1. Be proud
  • Merchandise: Whether it’s Manchester United’s new season football shirt, an Adventure Time poster, a Fall Out Boy wristband or a mockingjay pin, make sure you get kitted out with awesome merchandise from your fandom. A visit to Pulp and Afflecks Palace is definitely worth your time. Alternatively, you can browse through websites like distrctlines.com, dftba.com and hottopic.com. I recommend cafepress.co.uk because, as well as choosing from an array of unique designs, you can create your own, which is really cool.
  • Show off about your fandom and be proud to belong to the community. How about singing the school song in Elvish next time, or resolving an argument with a game of “Rock, Paper, Scissors, Lizard, Spock”?

Remember – stay safe while on the internet, and don’t give out any personal details/arrange to meet up with strangers, even if you both think you’re Jacksgap’s number one fan. Have fun exploring your fandom, and DFTBA!

Glossary of fandom jargon:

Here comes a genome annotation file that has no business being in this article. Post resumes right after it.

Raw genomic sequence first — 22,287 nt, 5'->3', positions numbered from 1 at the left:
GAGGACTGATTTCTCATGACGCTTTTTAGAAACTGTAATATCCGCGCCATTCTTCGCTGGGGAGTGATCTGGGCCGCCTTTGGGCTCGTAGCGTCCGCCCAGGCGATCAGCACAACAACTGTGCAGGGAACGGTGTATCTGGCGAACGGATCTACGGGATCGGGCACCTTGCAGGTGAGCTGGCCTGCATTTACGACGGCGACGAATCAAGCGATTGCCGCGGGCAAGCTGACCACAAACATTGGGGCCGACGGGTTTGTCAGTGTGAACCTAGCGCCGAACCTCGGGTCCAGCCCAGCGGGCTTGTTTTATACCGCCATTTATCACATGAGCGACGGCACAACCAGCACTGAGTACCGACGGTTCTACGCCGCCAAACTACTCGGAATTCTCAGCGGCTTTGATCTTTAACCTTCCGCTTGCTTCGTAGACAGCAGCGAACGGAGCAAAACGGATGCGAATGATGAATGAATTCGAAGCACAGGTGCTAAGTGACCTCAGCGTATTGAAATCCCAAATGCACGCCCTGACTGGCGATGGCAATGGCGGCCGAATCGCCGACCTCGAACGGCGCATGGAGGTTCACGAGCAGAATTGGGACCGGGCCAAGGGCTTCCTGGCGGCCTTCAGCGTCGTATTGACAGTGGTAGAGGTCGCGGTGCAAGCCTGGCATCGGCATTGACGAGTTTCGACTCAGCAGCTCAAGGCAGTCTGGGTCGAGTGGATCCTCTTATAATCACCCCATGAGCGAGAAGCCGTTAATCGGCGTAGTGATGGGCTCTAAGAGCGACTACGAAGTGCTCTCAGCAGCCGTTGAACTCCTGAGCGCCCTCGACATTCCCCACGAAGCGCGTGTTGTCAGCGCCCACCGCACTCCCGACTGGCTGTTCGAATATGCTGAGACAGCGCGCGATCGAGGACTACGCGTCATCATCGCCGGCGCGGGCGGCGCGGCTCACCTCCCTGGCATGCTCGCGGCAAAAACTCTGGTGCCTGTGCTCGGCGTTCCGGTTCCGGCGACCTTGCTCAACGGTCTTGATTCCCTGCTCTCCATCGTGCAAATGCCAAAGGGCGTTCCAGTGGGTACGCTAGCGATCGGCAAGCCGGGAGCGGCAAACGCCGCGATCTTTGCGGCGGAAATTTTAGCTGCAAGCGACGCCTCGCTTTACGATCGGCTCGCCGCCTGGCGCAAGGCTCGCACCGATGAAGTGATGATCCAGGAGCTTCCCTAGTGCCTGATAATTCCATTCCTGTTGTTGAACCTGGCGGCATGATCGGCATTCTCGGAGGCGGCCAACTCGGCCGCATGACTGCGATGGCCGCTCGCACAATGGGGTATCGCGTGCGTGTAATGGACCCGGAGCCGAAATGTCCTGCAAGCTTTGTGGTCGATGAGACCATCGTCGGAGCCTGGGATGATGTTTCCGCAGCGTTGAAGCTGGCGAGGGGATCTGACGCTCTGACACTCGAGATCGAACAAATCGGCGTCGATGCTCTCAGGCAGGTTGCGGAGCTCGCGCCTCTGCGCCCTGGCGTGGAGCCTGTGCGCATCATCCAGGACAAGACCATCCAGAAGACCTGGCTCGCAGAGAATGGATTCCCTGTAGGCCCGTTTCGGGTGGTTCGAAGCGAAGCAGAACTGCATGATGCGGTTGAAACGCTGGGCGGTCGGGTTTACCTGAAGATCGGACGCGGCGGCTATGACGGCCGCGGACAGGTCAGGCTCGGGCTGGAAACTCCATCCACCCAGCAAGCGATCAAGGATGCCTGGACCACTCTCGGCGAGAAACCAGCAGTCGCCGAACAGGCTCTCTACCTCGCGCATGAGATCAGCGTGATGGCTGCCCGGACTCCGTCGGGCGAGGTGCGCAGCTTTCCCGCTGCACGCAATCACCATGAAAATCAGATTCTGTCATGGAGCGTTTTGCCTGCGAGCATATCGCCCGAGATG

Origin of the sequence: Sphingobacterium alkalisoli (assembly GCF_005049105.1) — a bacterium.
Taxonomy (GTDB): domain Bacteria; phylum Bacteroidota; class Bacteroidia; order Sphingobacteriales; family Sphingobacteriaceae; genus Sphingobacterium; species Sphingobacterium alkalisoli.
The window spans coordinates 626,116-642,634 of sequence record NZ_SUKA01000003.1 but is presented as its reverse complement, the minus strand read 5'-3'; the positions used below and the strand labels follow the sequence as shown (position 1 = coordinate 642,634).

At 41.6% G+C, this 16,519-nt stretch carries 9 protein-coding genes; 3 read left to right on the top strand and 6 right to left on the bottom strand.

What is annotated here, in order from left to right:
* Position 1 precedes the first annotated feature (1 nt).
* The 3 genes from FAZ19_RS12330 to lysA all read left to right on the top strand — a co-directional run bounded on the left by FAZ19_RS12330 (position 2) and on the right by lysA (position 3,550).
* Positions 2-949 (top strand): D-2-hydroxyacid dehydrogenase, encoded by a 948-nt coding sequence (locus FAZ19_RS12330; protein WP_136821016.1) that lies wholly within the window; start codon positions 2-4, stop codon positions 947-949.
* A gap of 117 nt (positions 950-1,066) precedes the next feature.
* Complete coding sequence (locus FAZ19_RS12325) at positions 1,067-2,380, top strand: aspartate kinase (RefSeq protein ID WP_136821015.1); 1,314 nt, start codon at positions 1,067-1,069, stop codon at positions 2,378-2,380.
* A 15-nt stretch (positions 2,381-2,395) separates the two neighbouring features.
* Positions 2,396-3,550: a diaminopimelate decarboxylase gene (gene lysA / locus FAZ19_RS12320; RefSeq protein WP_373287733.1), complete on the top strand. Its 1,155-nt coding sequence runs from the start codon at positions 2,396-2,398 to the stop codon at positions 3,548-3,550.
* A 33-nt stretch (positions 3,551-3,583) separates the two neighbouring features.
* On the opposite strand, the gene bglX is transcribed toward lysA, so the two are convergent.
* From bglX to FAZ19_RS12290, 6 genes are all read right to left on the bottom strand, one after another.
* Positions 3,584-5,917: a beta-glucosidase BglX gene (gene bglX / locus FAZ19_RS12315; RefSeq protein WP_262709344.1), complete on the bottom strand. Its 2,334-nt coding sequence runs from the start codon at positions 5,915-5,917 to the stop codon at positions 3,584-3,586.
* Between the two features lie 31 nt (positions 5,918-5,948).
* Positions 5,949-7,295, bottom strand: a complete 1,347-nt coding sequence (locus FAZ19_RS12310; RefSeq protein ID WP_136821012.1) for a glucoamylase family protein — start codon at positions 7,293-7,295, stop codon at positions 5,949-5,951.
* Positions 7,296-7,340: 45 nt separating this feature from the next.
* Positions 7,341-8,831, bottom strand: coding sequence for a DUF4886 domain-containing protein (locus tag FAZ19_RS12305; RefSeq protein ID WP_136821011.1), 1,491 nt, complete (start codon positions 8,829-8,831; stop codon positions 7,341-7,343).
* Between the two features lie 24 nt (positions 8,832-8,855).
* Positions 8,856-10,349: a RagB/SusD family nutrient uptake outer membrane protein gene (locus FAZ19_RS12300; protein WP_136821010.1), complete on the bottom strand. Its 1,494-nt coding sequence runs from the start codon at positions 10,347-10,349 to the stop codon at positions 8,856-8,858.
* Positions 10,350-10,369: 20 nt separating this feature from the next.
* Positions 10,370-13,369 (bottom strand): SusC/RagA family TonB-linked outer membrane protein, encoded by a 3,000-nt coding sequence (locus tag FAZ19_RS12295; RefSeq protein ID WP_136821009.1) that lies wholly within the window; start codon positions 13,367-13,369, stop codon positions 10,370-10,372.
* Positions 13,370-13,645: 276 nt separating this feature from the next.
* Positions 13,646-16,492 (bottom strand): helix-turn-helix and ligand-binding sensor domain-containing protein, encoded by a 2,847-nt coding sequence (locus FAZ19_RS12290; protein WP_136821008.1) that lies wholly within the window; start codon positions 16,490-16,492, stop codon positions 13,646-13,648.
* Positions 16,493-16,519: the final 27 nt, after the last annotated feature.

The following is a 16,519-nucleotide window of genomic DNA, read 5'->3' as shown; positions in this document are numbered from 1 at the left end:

GIF – graphic interchange format, a compressed file format used for pictures.

Vlog – video blog

ARC – advance reader’s copy (of a book)

Meme – an image or video, typically humourous in nature, which is spread around the internet using a variety of captions

Fanfic – shorthand for “fanfiction”, meaning a fictional story based on the original work, written by a dedicated fan

Cosplay – shorthand for “costume play”, an activity in which participants wear the costumes of fictional characters and create a subculture based on role play

DFTBA – “don’t forget to be awesome”, the slogan of the Nerdfighter fandom

To look up definitions of more words in pop culture, use urbandictionary.com.

______

And now for some fangirl-related images. I think I went a little over-board…

PS – I’m super happy that this article was published in my school magazine 🙂 (That’s why it’s in a kind of instructional tone, rather than my usual, informal and trying-to-sound-nonchalant writing voice.) This is the original version – what I wrote before it got redrafted and something about Angelina Jolie and Brad Pitt was added (against my will – this is not about Hollywood celebrities)! I’m really into this whole fangirling business at the moment; I’m even currently reading a book called Fangirl by Rainbow Rowell (which is seriously addictive). Well, anyway… thanks for reading.

Sorry if you find this article patronising. It is meant for people who have absolutely no idea about the wonders of the internet, and so you probably know everything here anyway. But if you have learned something new – anything – then at least I can gain satisfaction from helping one person. Peace out.